Silent reflux – what helped us

Silent reflux is a bastard.  It’s tricky to diagnose and exhausting to manage. G Major had it, and I caught it, amazingly, in the first two weeks. But only because both my mother and I had had reflux, and I was on the lookout for issues, and because a friend’s baby had suffered with diagnosed silent reflux, and I was familiar with the signs.

Compared to ‘normal’ reflux, the lack of exorcist puking makes silent reflux difficult to diagnose. Symptoms of silent reflux typically include: crying after feeding; arching their back; persistent hiccuping and coughing; extended suckling and excessive feeding to sooth the burning. You may also see milk being regurgitated into the mouth.

Because your baby keeps feeds down, as opposed to projectile vomiting them across the room, it’s likely the’re gaining weight well. You don’t have that permanent sour milk vom smell attached to you and it’s safe to venture out of the house without a whole separate bag of muslins. So people, and your GP, might be unsympathetic. They won’t understand that you and your partner literally, genuinely, hold your baby 24/7.

I actually cried when G Minor fell asleep flat in her basket seconds after taking a massive feed. I had no idea it could work like that.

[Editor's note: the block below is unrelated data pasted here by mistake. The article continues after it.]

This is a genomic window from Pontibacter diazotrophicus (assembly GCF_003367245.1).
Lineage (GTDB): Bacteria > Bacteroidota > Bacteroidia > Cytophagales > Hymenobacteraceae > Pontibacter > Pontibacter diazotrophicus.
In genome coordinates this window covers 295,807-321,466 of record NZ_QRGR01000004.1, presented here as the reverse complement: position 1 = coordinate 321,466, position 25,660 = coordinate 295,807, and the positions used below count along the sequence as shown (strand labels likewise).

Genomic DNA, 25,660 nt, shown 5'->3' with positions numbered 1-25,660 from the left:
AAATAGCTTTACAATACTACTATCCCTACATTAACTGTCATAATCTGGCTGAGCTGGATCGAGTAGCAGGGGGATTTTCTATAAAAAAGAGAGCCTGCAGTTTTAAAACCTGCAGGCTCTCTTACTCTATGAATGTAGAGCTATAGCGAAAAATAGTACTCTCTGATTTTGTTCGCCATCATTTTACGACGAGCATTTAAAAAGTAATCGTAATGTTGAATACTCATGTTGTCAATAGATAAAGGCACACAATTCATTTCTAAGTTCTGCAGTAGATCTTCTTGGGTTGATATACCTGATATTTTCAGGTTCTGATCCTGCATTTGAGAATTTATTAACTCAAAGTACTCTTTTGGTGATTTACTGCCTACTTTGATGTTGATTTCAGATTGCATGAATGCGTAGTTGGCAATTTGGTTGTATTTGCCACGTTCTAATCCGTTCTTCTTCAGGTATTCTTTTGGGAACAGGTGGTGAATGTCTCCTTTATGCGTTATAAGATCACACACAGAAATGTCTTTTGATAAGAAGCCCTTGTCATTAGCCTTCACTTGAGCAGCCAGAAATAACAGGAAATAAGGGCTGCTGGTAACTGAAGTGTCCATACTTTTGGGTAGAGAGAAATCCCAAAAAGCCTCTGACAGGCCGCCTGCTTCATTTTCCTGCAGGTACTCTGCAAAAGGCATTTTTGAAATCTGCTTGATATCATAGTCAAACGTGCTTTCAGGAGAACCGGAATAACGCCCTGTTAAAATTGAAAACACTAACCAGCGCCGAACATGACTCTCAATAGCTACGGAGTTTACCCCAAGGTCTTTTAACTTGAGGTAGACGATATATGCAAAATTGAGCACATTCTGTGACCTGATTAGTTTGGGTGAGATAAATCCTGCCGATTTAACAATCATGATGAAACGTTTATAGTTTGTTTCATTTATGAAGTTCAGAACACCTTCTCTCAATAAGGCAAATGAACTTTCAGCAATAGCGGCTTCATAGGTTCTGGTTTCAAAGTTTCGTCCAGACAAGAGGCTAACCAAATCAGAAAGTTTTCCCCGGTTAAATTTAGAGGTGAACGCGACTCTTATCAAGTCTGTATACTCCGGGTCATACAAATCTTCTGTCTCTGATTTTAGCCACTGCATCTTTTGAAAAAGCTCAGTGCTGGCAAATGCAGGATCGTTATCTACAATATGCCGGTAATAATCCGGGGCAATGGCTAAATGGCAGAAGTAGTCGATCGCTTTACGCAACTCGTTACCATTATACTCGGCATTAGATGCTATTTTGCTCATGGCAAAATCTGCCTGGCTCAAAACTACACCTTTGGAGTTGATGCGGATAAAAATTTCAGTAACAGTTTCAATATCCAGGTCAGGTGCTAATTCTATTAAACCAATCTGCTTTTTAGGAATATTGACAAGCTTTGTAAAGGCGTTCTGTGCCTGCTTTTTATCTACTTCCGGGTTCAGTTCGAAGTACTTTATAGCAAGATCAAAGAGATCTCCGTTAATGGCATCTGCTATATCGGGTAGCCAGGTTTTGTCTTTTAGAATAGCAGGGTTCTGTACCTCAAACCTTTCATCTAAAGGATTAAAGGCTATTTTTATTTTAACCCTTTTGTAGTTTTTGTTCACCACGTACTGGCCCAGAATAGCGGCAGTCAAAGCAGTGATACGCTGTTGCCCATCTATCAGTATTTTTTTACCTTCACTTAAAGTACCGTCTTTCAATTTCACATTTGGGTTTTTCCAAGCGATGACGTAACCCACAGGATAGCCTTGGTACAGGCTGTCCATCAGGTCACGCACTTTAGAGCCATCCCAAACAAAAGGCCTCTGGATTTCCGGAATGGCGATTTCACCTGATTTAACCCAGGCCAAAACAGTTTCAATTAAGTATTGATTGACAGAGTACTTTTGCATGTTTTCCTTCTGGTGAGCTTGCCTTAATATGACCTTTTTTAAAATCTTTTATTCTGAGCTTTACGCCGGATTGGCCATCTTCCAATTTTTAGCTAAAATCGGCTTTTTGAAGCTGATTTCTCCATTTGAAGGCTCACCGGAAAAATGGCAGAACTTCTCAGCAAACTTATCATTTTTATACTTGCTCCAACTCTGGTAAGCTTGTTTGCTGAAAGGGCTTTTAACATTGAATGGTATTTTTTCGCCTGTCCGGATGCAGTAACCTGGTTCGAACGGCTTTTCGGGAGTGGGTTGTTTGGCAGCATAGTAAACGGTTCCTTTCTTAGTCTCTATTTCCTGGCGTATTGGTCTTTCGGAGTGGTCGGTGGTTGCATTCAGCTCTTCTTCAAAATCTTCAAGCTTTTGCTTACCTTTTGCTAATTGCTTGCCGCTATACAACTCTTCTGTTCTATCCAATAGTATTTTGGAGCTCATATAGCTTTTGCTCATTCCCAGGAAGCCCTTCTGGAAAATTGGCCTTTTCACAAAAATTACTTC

The good news is, silent reflux doesn’t last forever. In the meantime, here’s some advice from the front lines.

Here’s what might help:

  • See your GP as soon as you can. And keep going back. Not all GPs are familiar with reflux, and certainly not silent reflux. It will be harder to get a diagnosis when they’re not a puker. Persist until you get help. Then keep going back to get your meds adjusted as baby grows.
  • Keep a diary. Then you can show the doctor how often you’re feeding, how much (if you’re bottle feeding) and how long they hollered for after a feed.
  • Film your baby. I took videos of G Major’s bawling mouth and you can actually see the milk rise to the back of her throat and then drain away again. I showed this to the GP when they were umming and aahing about what it was.